On 8 June 2009, an Airbus A318-100 being operated by Air France on a scheduled passenger flight from Belgrade, Serbia to Paris CDG in day Visual Meteorological Conditions (VMC) came into conflict with a Boeing 737-800 being operated by Ryanair on a scheduled passenger flight from Nottingham East Midlands UK to Bergamo Italy. The conflict was resolved mainly by TCAS Resolution Advisory (RA) response and there were no injuries to any occupants during the avoidance manoeuvres carried out by both aircraft.
An Investigation was carried out by the Swiss BFU which classified the event as both a Serious Incident, requiring an Investigation under ICAO Annex 13 principles, and a Category ‘A’ AIRPROX under the International Civil Aviation Organisation (ICAO) system (meaning a collision nearly occurred).
It was established that the loss of separation initially arose as a result of an error made by a supervised ATC trainee and that both aircraft had been correctly following their ATC clearances. It was found that the Airbus A318 had been flying east towards the Trasadingen VOR at FL 380 when given a descent to FL 360 by the trainee controller which was not noticed by the OJTI. Short Term Conflict Alert (STCA) activation alerted to the potential conflict with the B737 heading north towards the same position at FL 370 and the OJTI told the trainee to instruct the A318 to descend at a minimum of 3000 fpm. In the absence of a reply from the A318 to the instruction to increase rate of descent even after it had been repeated, the trainee requested that the OJTI take over and the latter instructed the B737 to descend to FL 360 and the A318, which had already reported a TCAS RA descent, to turn 20° to the right.
The PF on the A318 was the First Officer and the PF on the B737 was the aircraft commander. TCAS on both aircraft was confirmed to have generated coordinated RAs which were followed, with the B737 RA (only) reported to have been preceded momentarily by a Traffic Advisory (TA). As a result of the RA descent by the A318, the RA climb by the B737 and the turn given by the ATC OJTI to the A318 and actioned, the two aircraft crossed above Trasadingen at an actual separation of 1.4 nm laterally and 725 ft vertically. It was found that in order to achieve the ATC trainee-instructed rate of descent of 3000 fpm for only a 2000 ft change of cleared altitude, the A318 crew had disconnected the AP prior to the TCAS RA activation. The commander of the A318 (the PM) reported having seen the B737 (only) during the right turn.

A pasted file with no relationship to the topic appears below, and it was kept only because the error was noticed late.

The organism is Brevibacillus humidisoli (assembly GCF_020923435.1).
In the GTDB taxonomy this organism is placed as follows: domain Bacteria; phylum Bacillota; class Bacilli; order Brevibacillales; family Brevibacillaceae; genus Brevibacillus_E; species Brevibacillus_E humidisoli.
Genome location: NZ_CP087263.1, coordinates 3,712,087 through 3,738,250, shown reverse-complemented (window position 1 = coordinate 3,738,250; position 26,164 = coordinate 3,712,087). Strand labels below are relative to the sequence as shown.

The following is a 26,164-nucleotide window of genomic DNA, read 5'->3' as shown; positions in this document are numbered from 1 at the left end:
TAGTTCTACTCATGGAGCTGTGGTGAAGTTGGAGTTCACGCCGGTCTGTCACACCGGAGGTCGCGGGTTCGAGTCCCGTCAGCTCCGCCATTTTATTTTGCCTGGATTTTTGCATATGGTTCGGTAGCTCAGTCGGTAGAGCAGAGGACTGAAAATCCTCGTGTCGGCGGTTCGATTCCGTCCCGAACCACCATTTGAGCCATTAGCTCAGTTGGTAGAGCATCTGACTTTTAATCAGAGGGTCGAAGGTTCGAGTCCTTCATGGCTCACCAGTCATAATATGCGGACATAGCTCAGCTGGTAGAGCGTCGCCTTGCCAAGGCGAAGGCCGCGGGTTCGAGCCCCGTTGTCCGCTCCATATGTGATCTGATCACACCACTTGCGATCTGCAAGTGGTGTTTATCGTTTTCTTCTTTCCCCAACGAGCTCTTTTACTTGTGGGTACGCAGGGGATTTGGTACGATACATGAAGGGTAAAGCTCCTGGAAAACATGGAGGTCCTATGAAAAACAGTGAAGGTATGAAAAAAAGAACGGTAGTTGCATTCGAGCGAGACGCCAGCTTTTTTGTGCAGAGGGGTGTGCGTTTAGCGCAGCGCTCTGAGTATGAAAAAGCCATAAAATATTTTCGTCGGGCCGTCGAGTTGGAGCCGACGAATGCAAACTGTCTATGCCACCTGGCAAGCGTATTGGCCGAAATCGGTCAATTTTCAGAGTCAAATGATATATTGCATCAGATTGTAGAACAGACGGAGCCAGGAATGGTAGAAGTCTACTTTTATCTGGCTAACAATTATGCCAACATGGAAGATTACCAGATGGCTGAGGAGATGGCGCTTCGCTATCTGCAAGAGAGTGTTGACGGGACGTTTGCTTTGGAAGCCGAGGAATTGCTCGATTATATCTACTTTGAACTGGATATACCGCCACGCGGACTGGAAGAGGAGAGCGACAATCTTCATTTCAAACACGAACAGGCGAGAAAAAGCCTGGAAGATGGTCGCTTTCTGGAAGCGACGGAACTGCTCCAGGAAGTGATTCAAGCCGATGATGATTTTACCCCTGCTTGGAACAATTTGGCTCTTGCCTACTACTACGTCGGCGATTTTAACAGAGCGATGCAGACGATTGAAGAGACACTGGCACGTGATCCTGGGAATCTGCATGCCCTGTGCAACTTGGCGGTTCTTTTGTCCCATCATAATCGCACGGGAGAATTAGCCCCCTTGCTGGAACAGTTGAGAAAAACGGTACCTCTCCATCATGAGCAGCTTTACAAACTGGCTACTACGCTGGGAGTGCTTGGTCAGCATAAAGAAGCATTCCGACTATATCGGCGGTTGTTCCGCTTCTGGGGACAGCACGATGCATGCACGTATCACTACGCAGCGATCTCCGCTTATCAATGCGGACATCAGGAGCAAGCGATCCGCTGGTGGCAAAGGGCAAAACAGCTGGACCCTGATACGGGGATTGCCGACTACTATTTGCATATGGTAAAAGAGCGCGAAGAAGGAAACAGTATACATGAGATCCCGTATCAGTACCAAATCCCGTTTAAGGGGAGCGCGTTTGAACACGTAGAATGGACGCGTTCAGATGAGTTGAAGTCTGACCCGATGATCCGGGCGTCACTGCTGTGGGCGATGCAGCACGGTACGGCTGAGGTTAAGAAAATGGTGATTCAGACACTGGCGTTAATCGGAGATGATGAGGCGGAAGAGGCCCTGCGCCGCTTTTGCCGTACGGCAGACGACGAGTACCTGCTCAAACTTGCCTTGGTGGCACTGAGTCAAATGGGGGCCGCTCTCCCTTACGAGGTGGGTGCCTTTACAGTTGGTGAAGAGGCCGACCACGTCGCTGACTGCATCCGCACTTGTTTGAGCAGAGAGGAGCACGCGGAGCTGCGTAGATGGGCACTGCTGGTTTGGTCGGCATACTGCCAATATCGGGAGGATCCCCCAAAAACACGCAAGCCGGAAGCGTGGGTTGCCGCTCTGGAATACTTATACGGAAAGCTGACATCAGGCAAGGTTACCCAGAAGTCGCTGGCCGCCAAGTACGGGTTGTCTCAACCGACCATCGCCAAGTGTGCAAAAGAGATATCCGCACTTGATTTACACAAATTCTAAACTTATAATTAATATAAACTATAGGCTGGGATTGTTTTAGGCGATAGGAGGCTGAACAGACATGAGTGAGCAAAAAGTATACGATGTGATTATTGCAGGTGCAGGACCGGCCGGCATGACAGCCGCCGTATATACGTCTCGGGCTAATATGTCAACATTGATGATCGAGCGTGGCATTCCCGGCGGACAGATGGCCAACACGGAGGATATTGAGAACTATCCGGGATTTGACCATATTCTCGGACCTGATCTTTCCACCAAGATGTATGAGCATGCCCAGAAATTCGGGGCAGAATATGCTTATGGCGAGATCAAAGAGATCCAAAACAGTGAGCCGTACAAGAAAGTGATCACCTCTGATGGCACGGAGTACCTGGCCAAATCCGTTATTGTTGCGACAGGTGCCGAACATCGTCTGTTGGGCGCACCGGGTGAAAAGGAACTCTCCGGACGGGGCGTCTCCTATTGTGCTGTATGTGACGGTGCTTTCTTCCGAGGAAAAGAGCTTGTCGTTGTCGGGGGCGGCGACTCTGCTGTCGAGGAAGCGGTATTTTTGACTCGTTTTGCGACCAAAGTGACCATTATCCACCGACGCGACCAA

The Investigation concluded that the following factors contributed substantially to the occurrence:
- An intervention by the supervising air traffic controller which was too late, because he had not realised that the trainee air traffic controller was overwhelmed by the challenging traffic situation.
- Within the Zurich air traffic control unit there was no function for monitoring clearances with regard to possible conflicts.
The Investigation also concluded that the following factors contributed to the development of the occurrence:
- The fact that air traffic control received no confirmation of a high rate of descent by (the A318)
- The fact that the supervising air traffic controller was working without a headset.
One Safety Recommendation was made as a result of the Investigation:
- That the Federal Office of Civil Aviation (FOCA) should ensure that the Zurich Area Control Centre is equipped in such a way that planned clearances are monitored for possible conflicts. (No 424)
Safety Action taken by ANSP Skyguide following the investigated event - the introduction of a third workstation for all Zurich ATCC sectors which would be available to supervisors of trainee controllers - was also noted.
The Final Report of the Investigation: Final Report No. 2088 was published on 30 November 2010